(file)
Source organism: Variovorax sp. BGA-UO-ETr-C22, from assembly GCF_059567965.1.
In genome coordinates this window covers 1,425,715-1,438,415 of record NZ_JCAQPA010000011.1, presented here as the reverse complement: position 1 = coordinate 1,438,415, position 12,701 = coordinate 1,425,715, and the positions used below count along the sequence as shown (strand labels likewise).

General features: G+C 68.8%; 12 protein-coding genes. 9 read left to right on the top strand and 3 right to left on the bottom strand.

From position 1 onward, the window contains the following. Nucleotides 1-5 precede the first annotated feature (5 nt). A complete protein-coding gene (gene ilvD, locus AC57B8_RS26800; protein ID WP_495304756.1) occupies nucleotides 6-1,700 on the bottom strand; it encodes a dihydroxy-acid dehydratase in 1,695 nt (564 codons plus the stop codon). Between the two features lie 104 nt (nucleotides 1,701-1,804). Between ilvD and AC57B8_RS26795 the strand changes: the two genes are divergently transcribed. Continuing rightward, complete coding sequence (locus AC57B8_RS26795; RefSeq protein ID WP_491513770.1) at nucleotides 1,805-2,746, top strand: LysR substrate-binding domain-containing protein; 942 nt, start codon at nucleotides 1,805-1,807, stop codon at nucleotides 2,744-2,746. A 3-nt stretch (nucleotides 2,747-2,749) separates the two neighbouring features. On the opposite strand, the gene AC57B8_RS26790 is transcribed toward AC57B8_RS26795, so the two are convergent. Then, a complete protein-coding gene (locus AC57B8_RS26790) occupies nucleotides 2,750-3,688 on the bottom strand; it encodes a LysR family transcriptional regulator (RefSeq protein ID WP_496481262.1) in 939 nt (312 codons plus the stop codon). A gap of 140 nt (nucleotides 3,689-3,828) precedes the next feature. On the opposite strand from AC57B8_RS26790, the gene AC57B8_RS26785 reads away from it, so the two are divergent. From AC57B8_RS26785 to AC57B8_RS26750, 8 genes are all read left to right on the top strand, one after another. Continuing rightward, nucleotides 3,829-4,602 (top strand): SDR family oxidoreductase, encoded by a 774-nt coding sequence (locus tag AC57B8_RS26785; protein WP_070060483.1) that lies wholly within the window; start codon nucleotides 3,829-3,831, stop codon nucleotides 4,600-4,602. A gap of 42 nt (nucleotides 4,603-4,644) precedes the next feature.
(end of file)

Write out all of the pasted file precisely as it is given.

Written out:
Source organism: Variovorax sp. BGA-UO-ETr-C22, from assembly GCF_059567965.1.
In genome coordinates this window covers 1,425,715-1,438,415 of record NZ_JCAQPA010000011.1, presented here as the reverse complement: position 1 = coordinate 1,438,415, position 12,701 = coordinate 1,425,715, and the positions used below count along the sequence as shown (strand labels likewise).

General features: G+C 68.8%; 12 protein-coding genes. 9 read left to right on the top strand and 3 right to left on the bottom strand.

From position 1 onward, the window contains the following. Nucleotides 1-5 precede the first annotated feature (5 nt). A complete protein-coding gene (gene ilvD, locus AC57B8_RS26800; protein ID WP_495304756.1) occupies nucleotides 6-1,700 on the bottom strand; it encodes a dihydroxy-acid dehydratase in 1,695 nt (564 codons plus the stop codon). Between the two features lie 104 nt (nucleotides 1,701-1,804). Between ilvD and AC57B8_RS26795 the strand changes: the two genes are divergently transcribed. Continuing rightward, complete coding sequence (locus AC57B8_RS26795; RefSeq protein ID WP_491513770.1) at nucleotides 1,805-2,746, top strand: LysR substrate-binding domain-containing protein; 942 nt, start codon at nucleotides 1,805-1,807, stop codon at nucleotides 2,744-2,746. A 3-nt stretch (nucleotides 2,747-2,749) separates the two neighbouring features. On the opposite strand, the gene AC57B8_RS26790 is transcribed toward AC57B8_RS26795, so the two are convergent. Then, a complete protein-coding gene (locus AC57B8_RS26790) occupies nucleotides 2,750-3,688 on the bottom strand; it encodes a LysR family transcriptional regulator (RefSeq protein ID WP_496481262.1) in 939 nt (312 codons plus the stop codon). A gap of 140 nt (nucleotides 3,689-3,828) precedes the next feature. On the opposite strand from AC57B8_RS26790, the gene AC57B8_RS26785 reads away from it, so the two are divergent. From AC57B8_RS26785 to AC57B8_RS26750, 8 genes are all read left to right on the top strand, one after another. Continuing rightward, nucleotides 3,829-4,602 (top strand): SDR family oxidoreductase, encoded by a 774-nt coding sequence (locus tag AC57B8_RS26785; protein WP_070060483.1) that lies wholly within the window; start codon nucleotides 3,829-3,831, stop codon nucleotides 4,600-4,602. A gap of 42 nt (nucleotides 4,603-4,644) precedes the next feature.